staurant, which they’ve named “The Next Level.” Hadiya’s dad, who is a chef, says that the restaurant is for his daughter. On their opening night, they served dinner to families that have lost loved ones to gun violence.

Brooklynn’s Mom Wants You to Ask the Question (August 22) – On June 4th, 2013, Jacob and Darchel Mohler’s lives changed in the blink of an eye, when their 13-year-old daughter, Brooklynn, was accidentally shot and killed at a friend’s house. The gun belonged to the friend’s father and was left unsecured in a kitchen cabinet. Today, Brooklynn’s family runs the Brooklynn Mae Mohler Foundation, an organization dedicated to protecting children from firearms. Brooklynn’s mom encourages all parents to go ahead and “Ask the Question” about whether or not there are unsecured firearms in the homes their children visit

Bryce’s Courageous, Joyous Spirit Lives On (August 31) – Bryce Anderson was 10-months old when he was diagnosed with leukemia. Then he spent the next 17 months fighting for his life. After spending nearly 500 consecutive days in five different hospitals, Bryce passed away. He was 2 years old. Bryce’s parents established The Bryce Foundation in 2006, just a few months after their son’s passing. In addition to raising funds to find a cure for pediatric cancer, The Bryce Foundation provides support for families of pediatric cancer patients. Each year, the organization gives its Extra Mile Nursing Award to four oncology nurses who provide outstanding, compassionate care for their young patients.
This Means Never Give Up (August 30) – Jordan Smelski was 11 years old when lost his life to an infection from an amoeba that lives in fresh water and enters a person’s brain through the nose. He had been swimming in hot springs while vacating in Florida. Jordan’s parents have since worked hard to raise awareness of the disease among doctors, as well as families, and to advocate for hospitals to keep a particular life-saving drug in stock so it’s available when needed. Their organization, the Jordan Cole Smelski Foundation for Amoeba Awareness, was created in honor of their son, who once said, “When life gives you lemons, you squeeze them back into life’s eyes. This means never give up.”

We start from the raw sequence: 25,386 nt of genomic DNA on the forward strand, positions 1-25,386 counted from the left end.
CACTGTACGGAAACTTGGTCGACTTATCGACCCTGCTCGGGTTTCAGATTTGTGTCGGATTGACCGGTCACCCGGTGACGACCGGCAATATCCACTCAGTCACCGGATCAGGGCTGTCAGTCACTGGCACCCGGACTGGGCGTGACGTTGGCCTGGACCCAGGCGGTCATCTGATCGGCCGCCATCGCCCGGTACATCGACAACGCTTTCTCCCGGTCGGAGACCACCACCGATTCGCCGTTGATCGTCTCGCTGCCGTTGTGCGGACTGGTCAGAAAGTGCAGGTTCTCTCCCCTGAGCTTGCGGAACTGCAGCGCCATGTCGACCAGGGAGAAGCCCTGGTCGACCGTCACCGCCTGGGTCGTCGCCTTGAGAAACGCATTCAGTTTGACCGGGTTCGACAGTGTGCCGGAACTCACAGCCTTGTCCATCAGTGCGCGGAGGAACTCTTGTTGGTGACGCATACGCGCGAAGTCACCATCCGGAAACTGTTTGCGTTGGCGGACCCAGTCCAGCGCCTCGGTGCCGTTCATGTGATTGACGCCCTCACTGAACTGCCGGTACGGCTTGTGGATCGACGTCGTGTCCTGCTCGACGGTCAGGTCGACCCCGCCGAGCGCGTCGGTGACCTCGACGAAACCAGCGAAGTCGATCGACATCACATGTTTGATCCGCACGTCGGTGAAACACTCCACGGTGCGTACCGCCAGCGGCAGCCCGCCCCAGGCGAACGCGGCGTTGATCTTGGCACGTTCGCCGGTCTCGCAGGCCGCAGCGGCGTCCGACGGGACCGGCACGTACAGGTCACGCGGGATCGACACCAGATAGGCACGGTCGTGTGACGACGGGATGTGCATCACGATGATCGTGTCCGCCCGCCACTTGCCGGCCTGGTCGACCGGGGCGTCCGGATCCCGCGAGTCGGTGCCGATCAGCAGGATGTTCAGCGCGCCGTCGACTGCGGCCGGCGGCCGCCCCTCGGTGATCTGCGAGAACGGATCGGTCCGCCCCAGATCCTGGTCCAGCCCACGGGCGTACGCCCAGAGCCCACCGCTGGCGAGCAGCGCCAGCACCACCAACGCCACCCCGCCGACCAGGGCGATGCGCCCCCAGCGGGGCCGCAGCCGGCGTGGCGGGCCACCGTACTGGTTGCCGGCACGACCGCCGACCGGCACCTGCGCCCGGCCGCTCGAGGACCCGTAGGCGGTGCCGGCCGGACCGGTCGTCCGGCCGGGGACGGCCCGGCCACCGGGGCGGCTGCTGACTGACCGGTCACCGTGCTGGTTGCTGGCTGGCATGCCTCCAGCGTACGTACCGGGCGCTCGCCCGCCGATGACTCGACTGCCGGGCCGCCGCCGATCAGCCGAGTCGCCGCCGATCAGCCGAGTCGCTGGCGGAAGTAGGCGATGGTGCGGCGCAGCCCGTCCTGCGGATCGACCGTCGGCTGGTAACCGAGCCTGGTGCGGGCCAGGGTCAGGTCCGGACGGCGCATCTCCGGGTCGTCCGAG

Searching for Joy in the Midst of Heartbreak (August 23) – Losing a child during pregnancy or at birth is more frequent than many realize. In the United States, about 1 in 5 pregnancies end in miscarriage, and thousands of babies are stillborn every year. Against this background, Sherokee Ilse has dedicated most of her adult life to supporting bereaved parents who have lost a baby. For Sherokee, helping families grieve their loss and honor the lives of their babies is a “passionate mission” rooted in personal tragedy – Sherokee herself lost three of her five children at birth. Through her outreach, she hopes to change our culture’s relationship to infant death, while encouraging parents to mourn their loss, grieve fully, and remember their child with joy.
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The complete netbook version of Tributes to Lost Children – a snapshot of how 147 families have honored their children who have passed away – is publicly available for FREE. Click on the cover image above to navigate to this powerful, heart-warming compilation of tribute stories.
Based on results of the Tributes Survey, three general motivations anchor bereaved families in their tribute activities. See the organizing Tributes Framework that serves as the backbone of the new book Tributes to Lost Children.
Copyright © 2016 Starshine Galaxy Foundation, All rights reserved.